The parish is bounded N by Crawford in Lanarkshire, NE by Kirkpatrick-Juxta, E by Kirkmichael, SE by Kirkmahoe, SW by Keir, and NW by Morton. Its greatest length, from N by E to S by W, is 9¾ miles; from E to W it has a varying breadth of 5 and 77/8 miles, whilst in the S converging to a point; and its area is 29,347½ acres, of which 245¾ are water. The Nith flows 1¼ mile S by E through the western corner of the parish, then 5½ miles SSE along the boundary with Keir; the Water of Ae, hurrying 8 miles southward from its source upon Queensberry Hill on its way toward Kinnel Water, and so to the Annan, roughly traces all the eastern border; whilst from Morton Closeburn is parted by Cample Water, winding southward and westward to the Nith. A number of burns run to these streams from the interior-Hen Grain, Clerk Grain, Pishnack Burn, Bran Burn, Capel Water, and Windygill Burn, south-eastward to the Ae; Crichope Burn, south-westward to the Cample; and Clauchrie Burn, southward to the Nith. Of these the most notable is Crichope Burn, which, rising in a moss near the northern extremity of the parish, forms, not far from its source, a beautiful cascade, the ` Grey Mare's Tail,' over a precipice of nearly 100 feet in sheer descent. Half a mile lower down the water has, in the course of ages, hollowed out to itself a narrow passage through a mass of red freestone, where a peculiarly romantic linn is upwards of 100 feet from top to bottom, and, although 20 feet deep, is yet so strait at its head that one might easily clear it, but for the yawning gulf below and the din of the water running its dark course. ` Inaccessible in great measure to man, this linn,' says the Old Statistical, ` was deemed the habitation of imaginary beings, and at the entrance there was a curious cell, the " Elf's Kirk," which, proving a good freestone quarry, has lately been demolished, and from the haunt of elves has been converted into abodes for men. In the days of the Covenanters, the religions, flying from their persecutors, found a safe hiding-place in Crichope Linn; and a chair, cut out by Nature in the rock, was in later times the resort of a shoemaker, and ever since has borne the name of the "Sutor's Seat."' By Sir Walter Scott, in his Old Mortality, this place was chosen for Balfour of Burley's lair. The only two sheets of water now of any size are Loch Ettrick (2¼ x 1 furl.) and Townhead Loch (21/3 x 1 furl.), Castle Loch having been drained in 1859. Where the Nith quits the parish, close to Auldgirth station, the surface sinks to 92 feet above sea-level, thence rising northward and north-north-eastward to 784 feet near High Auldgirth, 847 at Clauchrie Hill, 1011 at Auchencairn Height, 1006 at Glencorse Hill, 1156 at Great Hill, 1045 at Sowens Knowe, 1431 at Queen Hill, 1675 at Wee Queensberry, 2285 at Queensberry, 1989 at Garroch Fell, and 2190 at Gana Hill, which culminates right on the Lanarkshire border. The rocks are chiefly Silurian and Devonian. Laminated sandstone, suitable for paving and slating, and limestone, have both been largely worked, the latter since 1770. The only ground comparatively level, between the railway and the Nith, has a fine rich loamy soil, which on the lower uplands changes to light dry earth, and further N to desolate moss and moor. Along the Nith the parish is finely planted, containing 1158 acres of woodlands; but few of the trees are more than 80 years old. Near the Castle is a sulphureous, and at Town-Cleugh, a chalybeate, spring. About a mile of the Catrail may be traced near Townfoot farm-steading; on Barnmuir Hill is a ` Druidical ' circle; and at different points there are seven tumuli and six cairns, the largest of which, Mid and Pottis Shank Cairns, are respectively 217 and 220 feet in circumference, and 12 and 9 feet high- Bronze celts and tripods have also been discovered, and two Roman cinerary urns were exhumed in 1828 in the garden of Wallace Hall. Closeburn's most interesting antiquity, however, is Closeburn Castle, a quadrangular tower, which, 56 feet high, has walls from 6 to 12 feet high, and consists of a ground-floor and three vaulted apartments. Hill Burton describes it as a featureless Scotch peel, which never seems to have possessed the Norman archway depicted in Grose's Antiquities; but, according to Dr Ramage, the Norman mouldings have in reality been plastered over. The barony of Kylosbern belonged to the crown in the reign of David I. (1123-54); his grandson, Alexander II., confirmed its possession, in 1232, to Ivan de Kirkpatrick, ancestor of that Roger de Kirkpatrick who in 1305 'made siccar' of the Red Comyn at Dumfries, and also of the Empress Engenie. Thomas Kirkpatrick, for loyalty to Charles I., in 1685 received a baronetcy, the eighth and present holder of which is Sir James Kirkpatrick (b. 1841; suc. 1880); but the estate was sold in 1783 to the Rev. Jas. Stuart Menteth, and in 1852 to Douglas Baird, Esq., whose twin co-heiresses, Mrs Fred. Ern. Villiers and Viscountess Cole, together hold 13,550 acres in the shire, valued at £11,219 per annum. A mansion built by the first baronet was, through the carelessness of drunken servants, burned to the ground on the night of 29 Aug. 1748, with all the family papers, portraits, and plate; the present Closeburn Hall is a very fine Grecian edifice. Wallace Hall School, giving education in English, mathematics, and modern and classical languages, was founded in 1723 by Jn. Wallace, merchant in Glasgow, and a native of Closeburn. The dwelling-house was built in 1795, and the whole was greatly improved in 1842; Crauford Tait Ramage, LL.D. (1803-81), a zealous antiquary and man of letters, was rector from 1841. Natives of Closeburn were Dr John Hunter (1746-1837) and the Rev. Dr Gillespie (1778-1844), both professors of humanity at St Andrews, and Dr Aglionby Ross Carson (1780-1850), rector of Edinburgh High School; Rt. Paterson (` Old Mortality ') has likewise been claimed, but really was born in Hawick. The fanatical Elspeth Buchan, with several of her followers, lodged in the outhouses of New Cample farm-now ` Buchan Ha' '-from April 1784 to March 1787; once she was assailed as a witch, but protected by the sheriff, who afterwards tried 42 of the rioters. Closeburn has memories, too, of Burns, who about 1788 paid many a visit at the old castle to Willie Stewart, the father of ` Lovely Polly, ' and factor to Mr Menteth (W. M`Dowall's Burns in -Dumfriesshire, 1870, pp. 22-25). Four proprietors hold each an annual value of £500 and upwards, 2 of between £100 and £500, and 3 of from £20 to £100. Comprising the ancient parish of Dalgarnock since 1697, Closeburn is in the presbytery of Penpont and synod of Dumfries; the living is worth £364. The church (1741; 650 sittings) was very dilapidated in 1875, when there was talk of building a new one on a different site. There is also a Free church; and Closeburn public and Lakehead girls' schools, with respective accommodation for 60 and 110 children, had (1880) an average attendance of 42 and 40, and grants of £28, 3s. and £28, 19s. Valuation (1881) £18,333, 11s. Pop. (1801) 1679, (1831) 1680, (1841) 1530, (1851) 1732, (1861) 1651, (1871) 1612, (1881) 1512.—Ord. Sur., shs. 9,10,15,16,1863-64. See pp. 167-304 of C. T. Ramage's Drumlanrig Castle and Closeburn (Dumf. 1876).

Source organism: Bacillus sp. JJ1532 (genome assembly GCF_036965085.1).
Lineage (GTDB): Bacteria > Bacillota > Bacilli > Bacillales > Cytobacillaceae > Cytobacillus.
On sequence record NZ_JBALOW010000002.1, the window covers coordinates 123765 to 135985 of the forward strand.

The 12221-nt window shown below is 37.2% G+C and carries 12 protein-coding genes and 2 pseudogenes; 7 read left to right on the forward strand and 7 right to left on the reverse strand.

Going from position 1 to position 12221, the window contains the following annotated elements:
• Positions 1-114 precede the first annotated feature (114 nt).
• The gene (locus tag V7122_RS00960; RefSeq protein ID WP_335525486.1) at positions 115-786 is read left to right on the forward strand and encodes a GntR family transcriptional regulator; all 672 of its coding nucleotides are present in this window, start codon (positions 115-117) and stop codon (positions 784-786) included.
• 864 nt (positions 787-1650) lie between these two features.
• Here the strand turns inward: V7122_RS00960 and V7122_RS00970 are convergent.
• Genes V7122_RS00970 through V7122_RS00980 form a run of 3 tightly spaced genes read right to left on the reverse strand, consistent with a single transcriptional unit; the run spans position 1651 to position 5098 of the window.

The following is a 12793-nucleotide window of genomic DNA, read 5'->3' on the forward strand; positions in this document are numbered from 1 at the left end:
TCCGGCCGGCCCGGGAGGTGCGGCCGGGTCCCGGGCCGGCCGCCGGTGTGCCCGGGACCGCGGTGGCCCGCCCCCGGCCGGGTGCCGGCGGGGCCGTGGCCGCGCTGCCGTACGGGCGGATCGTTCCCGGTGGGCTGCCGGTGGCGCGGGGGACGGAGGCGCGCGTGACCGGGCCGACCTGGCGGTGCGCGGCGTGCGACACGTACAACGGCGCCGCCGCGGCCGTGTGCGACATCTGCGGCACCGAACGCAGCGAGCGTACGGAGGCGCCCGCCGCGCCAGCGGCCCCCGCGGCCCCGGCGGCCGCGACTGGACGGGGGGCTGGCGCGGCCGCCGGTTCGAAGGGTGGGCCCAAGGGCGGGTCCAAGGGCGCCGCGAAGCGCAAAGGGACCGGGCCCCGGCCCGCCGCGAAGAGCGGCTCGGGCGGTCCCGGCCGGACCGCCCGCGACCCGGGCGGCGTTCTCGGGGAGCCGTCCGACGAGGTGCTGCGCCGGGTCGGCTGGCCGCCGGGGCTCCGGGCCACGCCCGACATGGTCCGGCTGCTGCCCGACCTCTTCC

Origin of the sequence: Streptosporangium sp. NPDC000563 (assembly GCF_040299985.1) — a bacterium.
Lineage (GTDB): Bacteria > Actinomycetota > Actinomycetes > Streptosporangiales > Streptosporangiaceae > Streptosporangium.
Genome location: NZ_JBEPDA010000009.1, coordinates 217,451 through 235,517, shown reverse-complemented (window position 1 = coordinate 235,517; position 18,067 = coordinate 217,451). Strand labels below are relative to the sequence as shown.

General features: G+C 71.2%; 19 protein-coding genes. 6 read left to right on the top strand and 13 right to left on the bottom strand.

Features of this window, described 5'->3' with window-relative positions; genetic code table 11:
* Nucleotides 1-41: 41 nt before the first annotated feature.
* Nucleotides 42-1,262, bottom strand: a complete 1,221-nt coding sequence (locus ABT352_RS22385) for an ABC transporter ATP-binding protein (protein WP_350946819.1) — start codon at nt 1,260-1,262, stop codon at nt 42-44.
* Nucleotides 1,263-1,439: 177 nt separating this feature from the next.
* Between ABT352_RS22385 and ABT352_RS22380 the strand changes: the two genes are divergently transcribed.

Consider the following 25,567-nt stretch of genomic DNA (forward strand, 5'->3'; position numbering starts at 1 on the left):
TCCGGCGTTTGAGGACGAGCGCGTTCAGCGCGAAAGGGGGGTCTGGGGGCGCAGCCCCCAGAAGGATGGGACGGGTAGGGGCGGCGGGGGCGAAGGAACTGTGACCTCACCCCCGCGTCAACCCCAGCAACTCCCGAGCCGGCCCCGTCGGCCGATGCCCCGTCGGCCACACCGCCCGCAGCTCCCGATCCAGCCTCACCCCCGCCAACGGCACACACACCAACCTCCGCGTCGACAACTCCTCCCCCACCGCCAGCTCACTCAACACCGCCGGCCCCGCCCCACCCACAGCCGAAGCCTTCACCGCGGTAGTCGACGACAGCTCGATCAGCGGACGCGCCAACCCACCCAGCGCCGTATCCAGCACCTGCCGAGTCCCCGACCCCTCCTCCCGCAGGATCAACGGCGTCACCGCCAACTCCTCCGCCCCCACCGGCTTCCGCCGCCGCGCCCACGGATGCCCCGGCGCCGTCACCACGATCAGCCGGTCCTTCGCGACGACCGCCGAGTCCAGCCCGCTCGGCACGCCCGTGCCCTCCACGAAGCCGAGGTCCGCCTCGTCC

An accompanying 19th C. Ordnance Survey map is available, or use the map tab to the right of this page.

Note: This text has been made available using a process of scanning and optical character recognition. Despite manual checking, some typographical errors may remain. Please remember this description dates from the 1880s; names may have changed, administrative divisions will certainly be different and there are known to be occasional errors of fact in the original text, which we have not corrected because we wish to maintain its integrity. This information is provided subject to our standard disclaimer